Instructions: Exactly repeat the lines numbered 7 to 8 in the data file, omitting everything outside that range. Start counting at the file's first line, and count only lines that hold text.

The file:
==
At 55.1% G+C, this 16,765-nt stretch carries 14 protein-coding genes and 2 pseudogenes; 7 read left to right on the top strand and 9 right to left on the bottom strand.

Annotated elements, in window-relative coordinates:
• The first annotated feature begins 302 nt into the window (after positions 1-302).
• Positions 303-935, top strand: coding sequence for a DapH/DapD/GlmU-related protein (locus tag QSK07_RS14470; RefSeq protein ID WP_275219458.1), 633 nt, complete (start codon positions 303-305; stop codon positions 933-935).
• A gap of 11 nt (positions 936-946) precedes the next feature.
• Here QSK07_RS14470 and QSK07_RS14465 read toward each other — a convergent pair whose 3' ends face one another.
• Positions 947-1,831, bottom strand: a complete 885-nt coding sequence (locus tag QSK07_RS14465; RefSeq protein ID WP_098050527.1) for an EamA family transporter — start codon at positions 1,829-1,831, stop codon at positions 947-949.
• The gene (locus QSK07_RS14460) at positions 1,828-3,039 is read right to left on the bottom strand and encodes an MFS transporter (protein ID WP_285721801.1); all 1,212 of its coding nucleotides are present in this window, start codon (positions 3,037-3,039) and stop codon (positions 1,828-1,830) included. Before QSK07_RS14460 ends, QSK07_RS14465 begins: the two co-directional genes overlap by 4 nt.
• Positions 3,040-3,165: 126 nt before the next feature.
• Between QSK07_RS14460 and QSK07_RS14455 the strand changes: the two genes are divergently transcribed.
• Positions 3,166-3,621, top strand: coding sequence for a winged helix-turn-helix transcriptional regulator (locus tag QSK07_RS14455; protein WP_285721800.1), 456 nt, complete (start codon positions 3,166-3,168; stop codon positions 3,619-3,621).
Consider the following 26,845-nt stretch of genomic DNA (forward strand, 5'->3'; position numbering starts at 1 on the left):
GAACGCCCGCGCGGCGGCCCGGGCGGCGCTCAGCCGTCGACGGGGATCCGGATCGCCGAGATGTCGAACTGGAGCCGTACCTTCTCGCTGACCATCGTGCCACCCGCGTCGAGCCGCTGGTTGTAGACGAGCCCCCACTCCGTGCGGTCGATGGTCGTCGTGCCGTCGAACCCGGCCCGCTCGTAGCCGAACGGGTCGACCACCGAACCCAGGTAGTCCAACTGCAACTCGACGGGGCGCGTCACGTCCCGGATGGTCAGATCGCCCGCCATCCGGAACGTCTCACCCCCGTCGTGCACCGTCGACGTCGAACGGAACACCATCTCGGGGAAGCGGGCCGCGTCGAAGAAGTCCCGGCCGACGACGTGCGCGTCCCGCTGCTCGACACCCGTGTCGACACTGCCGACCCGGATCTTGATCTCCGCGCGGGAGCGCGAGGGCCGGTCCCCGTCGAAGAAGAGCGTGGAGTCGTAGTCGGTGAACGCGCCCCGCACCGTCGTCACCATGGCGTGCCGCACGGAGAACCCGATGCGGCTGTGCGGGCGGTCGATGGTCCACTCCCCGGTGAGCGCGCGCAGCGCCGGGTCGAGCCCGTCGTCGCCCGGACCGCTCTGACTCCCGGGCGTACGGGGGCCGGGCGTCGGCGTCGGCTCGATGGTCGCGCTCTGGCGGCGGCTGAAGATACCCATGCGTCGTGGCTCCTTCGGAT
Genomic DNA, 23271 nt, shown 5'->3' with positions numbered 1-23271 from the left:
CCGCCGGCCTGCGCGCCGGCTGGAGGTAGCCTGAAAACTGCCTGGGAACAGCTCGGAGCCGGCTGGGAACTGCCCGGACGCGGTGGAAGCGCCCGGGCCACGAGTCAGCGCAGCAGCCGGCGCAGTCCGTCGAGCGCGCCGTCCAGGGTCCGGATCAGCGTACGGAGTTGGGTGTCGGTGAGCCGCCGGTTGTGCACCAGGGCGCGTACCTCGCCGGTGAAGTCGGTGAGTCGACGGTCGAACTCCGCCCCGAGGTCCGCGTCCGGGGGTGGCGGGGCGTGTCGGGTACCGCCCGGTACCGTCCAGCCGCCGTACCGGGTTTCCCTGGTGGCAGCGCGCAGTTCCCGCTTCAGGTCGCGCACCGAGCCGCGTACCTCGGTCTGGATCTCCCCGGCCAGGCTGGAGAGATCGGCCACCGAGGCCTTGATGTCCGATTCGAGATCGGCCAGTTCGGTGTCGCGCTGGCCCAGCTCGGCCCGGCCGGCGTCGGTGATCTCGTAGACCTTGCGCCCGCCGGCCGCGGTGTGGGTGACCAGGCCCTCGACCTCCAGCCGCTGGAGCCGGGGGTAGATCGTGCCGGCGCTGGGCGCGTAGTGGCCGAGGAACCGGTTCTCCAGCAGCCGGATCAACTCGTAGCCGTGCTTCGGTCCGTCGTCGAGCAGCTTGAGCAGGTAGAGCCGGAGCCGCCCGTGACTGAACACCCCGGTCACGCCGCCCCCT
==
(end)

• Positions 947-1,831, bottom strand: a complete 885-nt coding sequence (locus tag QSK07_RS14465; RefSeq protein ID WP_098050527.1) for an EamA family transporter — start codon at positions 1,829-1,831, stop codon at positions 947-949.
• The gene (locus QSK07_RS14460) at positions 1,828-3,039 is read right to left on the bottom strand and encodes an MFS transporter (protein ID WP_285721801.1); all 1,212 of its coding nucleotides are present in this window, start codon (positions 3,037-3,039) and stop codon (positions 1,828-1,830) included. Before QSK07_RS14460 ends, QSK07_RS14465 begins: the two co-directional genes overlap by 4 nt.